The girl felt her father emerging from the darkness, his arms wrapping protectively around her, pulling her away from the strange tableau. He pulled, and she followed, watching through her child eyes as the sands under her feet shifted, forming hills, then dunes she had to cross quickly, as quickly as her father demanded. She imagined sinking into the hot sand, disappearing, emerging again and always near the base of the tree, where the three men had come to rest. Hurry, her father said. They had to catch up with the others. He knew it was difficult, but she had to try harder.

Sometime after the girl and her father crossed the moonlit landscape, the three incinerated men were discovered by a few good Samaritans, the sort of fools who left plastic gallon jugs of water along the northward passage from Mexico. Before calling the authorities, the Samaritans knelt before the bodies in prayer. As one of them explained in far too much detail to the local television news reporter, there were no words to express the injustice of dying in pursuit of a better life.

Tell us how you feel, the reporter prodded. The Samaritan hesitated and then explained how he had recoiled in horror, how he had approached the bodies, how he had found in the mummified hands of one of the men, hands that reminded him of his own father’s, a perfectly intact photograph of a little girl in a white dress with a blue ribbon sash and the smiling woman who held her. The reporter flashed her saddest, most knowing look at the camera.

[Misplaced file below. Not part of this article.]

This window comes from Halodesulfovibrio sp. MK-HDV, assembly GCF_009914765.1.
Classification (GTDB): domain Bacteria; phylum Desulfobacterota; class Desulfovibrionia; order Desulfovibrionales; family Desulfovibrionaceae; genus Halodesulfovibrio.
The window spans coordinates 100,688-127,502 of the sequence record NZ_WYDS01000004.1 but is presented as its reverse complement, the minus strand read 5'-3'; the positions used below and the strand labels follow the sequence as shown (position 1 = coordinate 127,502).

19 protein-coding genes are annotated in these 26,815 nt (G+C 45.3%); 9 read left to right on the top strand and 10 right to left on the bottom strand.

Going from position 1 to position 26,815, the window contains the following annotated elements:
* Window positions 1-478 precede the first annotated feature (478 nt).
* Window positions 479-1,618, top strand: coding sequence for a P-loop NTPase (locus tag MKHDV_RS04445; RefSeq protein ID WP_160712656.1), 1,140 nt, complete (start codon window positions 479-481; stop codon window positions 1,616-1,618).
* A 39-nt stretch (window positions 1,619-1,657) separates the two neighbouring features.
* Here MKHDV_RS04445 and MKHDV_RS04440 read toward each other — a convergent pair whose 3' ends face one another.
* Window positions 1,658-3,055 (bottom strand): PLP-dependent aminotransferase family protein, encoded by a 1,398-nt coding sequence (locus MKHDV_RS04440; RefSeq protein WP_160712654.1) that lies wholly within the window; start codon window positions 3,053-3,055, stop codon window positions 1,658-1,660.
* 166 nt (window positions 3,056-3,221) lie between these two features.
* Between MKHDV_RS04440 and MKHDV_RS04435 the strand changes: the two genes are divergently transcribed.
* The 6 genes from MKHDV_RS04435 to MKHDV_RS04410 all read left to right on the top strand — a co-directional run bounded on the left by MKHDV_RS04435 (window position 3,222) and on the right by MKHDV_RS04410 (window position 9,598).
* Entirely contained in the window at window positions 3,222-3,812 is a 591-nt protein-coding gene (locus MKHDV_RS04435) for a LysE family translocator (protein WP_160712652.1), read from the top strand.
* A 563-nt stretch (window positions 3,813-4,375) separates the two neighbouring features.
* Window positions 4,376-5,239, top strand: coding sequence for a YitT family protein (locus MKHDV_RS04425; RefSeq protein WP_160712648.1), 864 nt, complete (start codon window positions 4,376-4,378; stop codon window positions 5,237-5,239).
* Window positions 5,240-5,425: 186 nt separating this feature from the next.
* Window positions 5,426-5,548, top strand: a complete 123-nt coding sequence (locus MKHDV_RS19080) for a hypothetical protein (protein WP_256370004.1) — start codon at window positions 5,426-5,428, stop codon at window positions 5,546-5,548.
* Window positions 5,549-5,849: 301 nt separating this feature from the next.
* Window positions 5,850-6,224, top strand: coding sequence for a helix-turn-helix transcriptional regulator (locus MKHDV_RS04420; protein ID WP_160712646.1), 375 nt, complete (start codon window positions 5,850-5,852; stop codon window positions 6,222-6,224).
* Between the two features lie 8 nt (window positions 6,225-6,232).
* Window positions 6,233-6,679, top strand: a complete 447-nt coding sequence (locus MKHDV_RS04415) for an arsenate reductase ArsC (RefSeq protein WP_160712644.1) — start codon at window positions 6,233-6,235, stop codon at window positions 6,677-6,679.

After the edited version of the interview ran on the local news, the public responded with what some described as an understandable degree of shock and awe. The Samaritans, who had been interrogated for hours by the authorities, were rounded up and placed in custody. Hearing of their arrest, the same television reporter did a piece on religious fanatics, running the Samaritans’ mug shots repeatedly on the six- and eleven-o’clock news, and generously helping the viewing community to formalize the terms of the debate: “What do you think?” the reporter asked, her brow studiously furrowed for the camera. “Was it okay to help illegals break the law? We want to hear from you, our viewing public.” Eventually that public reached a consensus, as the polling data clearly showed: providing water to illegals did not constitute humanitarian relief. Everyone had their own problems. The Samaritans had aided and abetted a criminal. It was a matter of law, and the law was clear.

After their release, the Samaritans started receiving death threats. Eventually, they had to stop a practice deemed blatantly unpatriotic by a well-known local radio personality. “Those people!” he sputtered. “They shouldn’t be trespassing out there anyway.” His argument (that real Americans were tired of hearing about illegals, that those men who had died in the desert had made a choice, however foolish) was indisputable—not that too many people with microphones tried.

No one seemed to remember the fact that the terrain those men died crossing had once been their ancestral lands, theirs before an illegal war of aggression against Mexico in the mid-nineteenth century. Though if those historical facts had been brought up, the local radio personality would have had a ready response: whatever happened that long ago was history—a matter of no consequence. He might have recalled the illegal Atlantic crossing of his maternal great-grandfather, who was known to have killed the man whose wife he coveted and eventually married. He might have, but he didn’t.